Monday, 22 December 2014

Reading Aussie Horror in 2014

For the second year, I decided to focus on Aussie horror — that is horror written by Australians, not necessarily set in Australia. I challenged myself to read at least five books and hoped for ten after managing eleven last year. I didn't quite do as well this year, reaching only nine or seven books (depending on how you count), but at least I exceeded my rather modest goal.

Why do I say it's seven or nine depending on how you count? Well it's because the first three books horror books I read this year were the three volumes of The Dreaming, a manga written and illustrated by Queenie Chan. They make up a complete story, which could just be thought of as split into three. Whichever way you count it, though, it was an engaging and creepy read. Highly recommended. See my full reviews of volumes 1, 2 and 3.


The remaining books I read are less related than the first three.

The Memory of Death by Trent Jamieson (review) is a novella following on from his Deathworks trilogy, of which there are more books yet to come. As I said in my review:
I don't know much about the upcoming sequel — other than the title, The Carnival of Death — but The Memory of Death reads a bit like it might be a bridging novella between the trilogy and the next story. It has it's own story, of course, but it's mostly the story of How Steve Gets Out Of The Mess Of Book Three's Conclusion. It's the set-up for something more, which I look forward to reading and which I suspect won't make as much sense without the bridge that is The Memory of Death.

Turns out there were quite a lot of short stories in my horror reading this year. Mostly short stories, actually. Only one book was a novel.

Dead Americans and Other Stories by Ben Peek (review) was the first thing I've read of Peek's. His short stories were interesting and largely unusual. For example, here's what I said about the first story in my review:
"There Is Something So Quiet and Empty Inside of You That It Must Be Precious" — OK, the title of this story makes it even creepier; I had forgotten it while I read. I also went back and read through the chapter/section headings and they were eerie. A story whose creepiness creeps up on you (heh). The kind of horror with a drab and mundane setting that puts the fear in the commonplace.

The Bride Price by Cat Sparks (review) is another collection of short stories. I picked this one up because it was shortlisted for a Ditmar (which it won, as did one of the included stories) and an Aurealis award. It's a bleak collection, bleak and artfully written. The story that has stuck most in my mind was the first. From my review:
My favourite story was the first in the collection, "A Lady of Adestan". It was poignant and gut-wrenchingly awful, increasingly so as we learnt more about the setting. "The Bride Price" was also a favourite. Perhaps, now I think about it, I liked these stories best because they did not end as bleakly as most of the others.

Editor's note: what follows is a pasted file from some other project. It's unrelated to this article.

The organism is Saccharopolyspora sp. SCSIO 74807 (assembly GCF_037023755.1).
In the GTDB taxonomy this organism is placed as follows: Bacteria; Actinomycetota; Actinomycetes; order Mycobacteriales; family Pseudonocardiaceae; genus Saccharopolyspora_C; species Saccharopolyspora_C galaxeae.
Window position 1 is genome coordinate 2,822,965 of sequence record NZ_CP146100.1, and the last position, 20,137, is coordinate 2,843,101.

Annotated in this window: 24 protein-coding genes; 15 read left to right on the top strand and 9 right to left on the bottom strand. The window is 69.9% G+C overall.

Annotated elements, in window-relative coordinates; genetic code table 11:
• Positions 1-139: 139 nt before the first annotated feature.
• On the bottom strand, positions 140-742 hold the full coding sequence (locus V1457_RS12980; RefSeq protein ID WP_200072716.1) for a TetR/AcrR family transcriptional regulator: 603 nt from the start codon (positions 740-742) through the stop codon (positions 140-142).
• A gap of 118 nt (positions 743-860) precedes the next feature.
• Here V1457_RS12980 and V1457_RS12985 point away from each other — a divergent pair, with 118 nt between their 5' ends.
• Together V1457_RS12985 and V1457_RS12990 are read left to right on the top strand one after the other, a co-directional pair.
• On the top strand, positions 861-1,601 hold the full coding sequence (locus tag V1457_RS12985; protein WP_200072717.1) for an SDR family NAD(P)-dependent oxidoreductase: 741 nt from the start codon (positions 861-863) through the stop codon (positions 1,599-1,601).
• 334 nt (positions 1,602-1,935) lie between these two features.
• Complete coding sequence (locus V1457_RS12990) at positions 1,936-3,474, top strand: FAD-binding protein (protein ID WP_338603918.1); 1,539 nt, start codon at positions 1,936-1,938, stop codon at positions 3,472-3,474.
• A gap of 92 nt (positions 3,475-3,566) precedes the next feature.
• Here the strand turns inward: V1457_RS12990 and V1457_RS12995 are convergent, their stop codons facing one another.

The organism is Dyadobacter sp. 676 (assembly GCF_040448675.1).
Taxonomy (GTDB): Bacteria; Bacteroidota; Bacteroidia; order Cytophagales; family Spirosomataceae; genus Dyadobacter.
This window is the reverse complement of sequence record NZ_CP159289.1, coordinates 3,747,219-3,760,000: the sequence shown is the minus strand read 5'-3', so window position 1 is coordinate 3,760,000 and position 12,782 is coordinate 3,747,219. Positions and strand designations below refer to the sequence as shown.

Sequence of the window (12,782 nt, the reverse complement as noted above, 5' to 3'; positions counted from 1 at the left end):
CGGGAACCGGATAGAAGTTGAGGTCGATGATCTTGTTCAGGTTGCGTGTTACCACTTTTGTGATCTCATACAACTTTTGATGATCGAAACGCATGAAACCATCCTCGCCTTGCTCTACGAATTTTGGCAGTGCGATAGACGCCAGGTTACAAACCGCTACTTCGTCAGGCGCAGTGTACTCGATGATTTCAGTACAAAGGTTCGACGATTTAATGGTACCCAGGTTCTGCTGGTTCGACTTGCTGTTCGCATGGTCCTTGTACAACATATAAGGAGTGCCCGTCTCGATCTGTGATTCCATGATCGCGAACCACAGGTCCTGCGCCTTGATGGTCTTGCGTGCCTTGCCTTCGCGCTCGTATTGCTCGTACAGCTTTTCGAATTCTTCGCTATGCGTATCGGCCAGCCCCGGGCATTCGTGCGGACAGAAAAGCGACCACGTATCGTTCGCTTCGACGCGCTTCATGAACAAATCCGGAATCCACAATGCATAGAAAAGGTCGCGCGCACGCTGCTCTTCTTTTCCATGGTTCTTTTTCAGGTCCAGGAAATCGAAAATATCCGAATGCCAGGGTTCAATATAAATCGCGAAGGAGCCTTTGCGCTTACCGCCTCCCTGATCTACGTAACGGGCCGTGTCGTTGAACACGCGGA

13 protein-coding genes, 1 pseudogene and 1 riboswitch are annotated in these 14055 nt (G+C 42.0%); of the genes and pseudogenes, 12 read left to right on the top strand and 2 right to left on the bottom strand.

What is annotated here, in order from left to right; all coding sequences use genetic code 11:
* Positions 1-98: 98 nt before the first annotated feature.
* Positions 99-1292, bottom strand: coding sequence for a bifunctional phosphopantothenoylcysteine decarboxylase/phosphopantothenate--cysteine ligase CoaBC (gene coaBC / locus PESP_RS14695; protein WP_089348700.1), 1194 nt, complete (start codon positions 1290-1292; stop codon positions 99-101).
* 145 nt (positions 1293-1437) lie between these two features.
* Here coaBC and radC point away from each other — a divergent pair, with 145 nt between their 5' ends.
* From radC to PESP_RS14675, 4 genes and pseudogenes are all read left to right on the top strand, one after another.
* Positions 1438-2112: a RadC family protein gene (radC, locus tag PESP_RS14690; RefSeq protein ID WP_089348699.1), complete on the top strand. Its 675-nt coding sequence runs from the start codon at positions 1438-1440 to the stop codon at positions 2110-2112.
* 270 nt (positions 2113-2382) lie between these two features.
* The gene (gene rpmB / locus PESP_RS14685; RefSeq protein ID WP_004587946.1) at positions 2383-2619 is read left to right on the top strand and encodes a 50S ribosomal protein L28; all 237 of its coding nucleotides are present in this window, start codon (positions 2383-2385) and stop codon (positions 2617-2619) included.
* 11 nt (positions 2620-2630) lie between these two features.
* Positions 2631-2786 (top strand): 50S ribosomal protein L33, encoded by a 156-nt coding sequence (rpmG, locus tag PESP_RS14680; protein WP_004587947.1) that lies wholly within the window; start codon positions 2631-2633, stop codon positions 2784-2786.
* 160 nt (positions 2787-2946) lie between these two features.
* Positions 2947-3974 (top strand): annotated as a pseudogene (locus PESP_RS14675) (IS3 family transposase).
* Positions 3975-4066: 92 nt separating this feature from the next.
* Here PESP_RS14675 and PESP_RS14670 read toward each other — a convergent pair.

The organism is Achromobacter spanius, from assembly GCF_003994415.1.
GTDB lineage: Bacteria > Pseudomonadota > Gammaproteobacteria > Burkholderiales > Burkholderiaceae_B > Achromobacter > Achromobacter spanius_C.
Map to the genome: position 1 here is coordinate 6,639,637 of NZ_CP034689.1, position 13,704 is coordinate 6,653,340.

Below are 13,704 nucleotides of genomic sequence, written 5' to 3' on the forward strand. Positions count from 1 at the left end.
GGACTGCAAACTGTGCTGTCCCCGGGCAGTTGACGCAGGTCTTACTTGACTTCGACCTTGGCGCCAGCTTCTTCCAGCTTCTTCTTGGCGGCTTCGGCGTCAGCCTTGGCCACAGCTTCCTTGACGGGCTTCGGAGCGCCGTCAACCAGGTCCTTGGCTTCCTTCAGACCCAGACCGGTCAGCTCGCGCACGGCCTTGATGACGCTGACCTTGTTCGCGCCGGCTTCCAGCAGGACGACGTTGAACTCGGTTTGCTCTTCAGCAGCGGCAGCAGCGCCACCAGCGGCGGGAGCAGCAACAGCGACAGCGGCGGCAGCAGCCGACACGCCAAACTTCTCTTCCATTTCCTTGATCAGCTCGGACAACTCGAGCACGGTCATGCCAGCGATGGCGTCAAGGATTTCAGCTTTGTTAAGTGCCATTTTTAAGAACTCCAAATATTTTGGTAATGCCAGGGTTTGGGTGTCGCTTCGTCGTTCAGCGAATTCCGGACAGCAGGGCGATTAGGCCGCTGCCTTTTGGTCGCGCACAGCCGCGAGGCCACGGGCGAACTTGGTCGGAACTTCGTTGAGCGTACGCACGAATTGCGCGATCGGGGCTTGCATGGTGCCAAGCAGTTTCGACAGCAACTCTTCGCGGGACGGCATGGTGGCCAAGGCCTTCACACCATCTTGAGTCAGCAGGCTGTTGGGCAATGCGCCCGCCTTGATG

The Year of Ancient Ghosts by Kim Wilkins (review) is a collection of novellas, all of which were excellent, and my first exposure to her writing. This was one of only thirteen books this year that I gave five stars to, so you can be sure I loved it. From my review:
Wilkins' writing is masterful. She has the knack of using the right words to tell the story without being unnecessarily flowery in language nor too dull. I'm not sure there was a bad sentence in the entire collection. The details, historical and otherwise, are also meticulously researched so that every detail rings true. I first noted it in the main character's reaction to having to go to a foreign supermarket in "The Year of Ancient Ghosts", but it persisted throughout.
  
Bound by Alan Baxter (review) is a novel. Gasp! It's more action and hellish adventure than the other horror I read this year.
Bound was an action-packed and fast-paced read with elements of moral ambiguity and horror. You could also call it a dark urban fantasy, if you were so inclined. If you are looking for a darkish and violent read, then Bound is the book for you. It's also self-contained if sequels aren't your thing.
I haven't gotten around to reading the sequels, but they are both out now as ebooks, if you missed the announcement.

Last Year, When We Were Young by Andrew McKiernan (review) is another collection of short stories. Andrew and I were in the same critique group (a long time ago, in a galaxy far, far away) and so I had read early drafts of a couple of the stories. It was fascinating to see how they'd come. The collection itself was a mixed bag of stories, strong overall but a range of style/subgenres.
I found I most enjoyed the more contemplative stories. My favourites were "The Memory of Water", "White Lines, White Crosses" and the titular "Last Year, When We Were Young", although the latter is perhaps less contemplative per se. The former two stories deal with loss and death in a poignant way.

I'm going to continue keeping track of my horror reads next year. At this stage in my main interest is in keeping up with authors I've already discovered and picking up a few new ones along the way. In particular, I haven't read any Paul Haines yet, and that's something I really need to rectify.

What were some of your favourite Aussie horror reads of the past year? Anything you'd recommend in the coming year?

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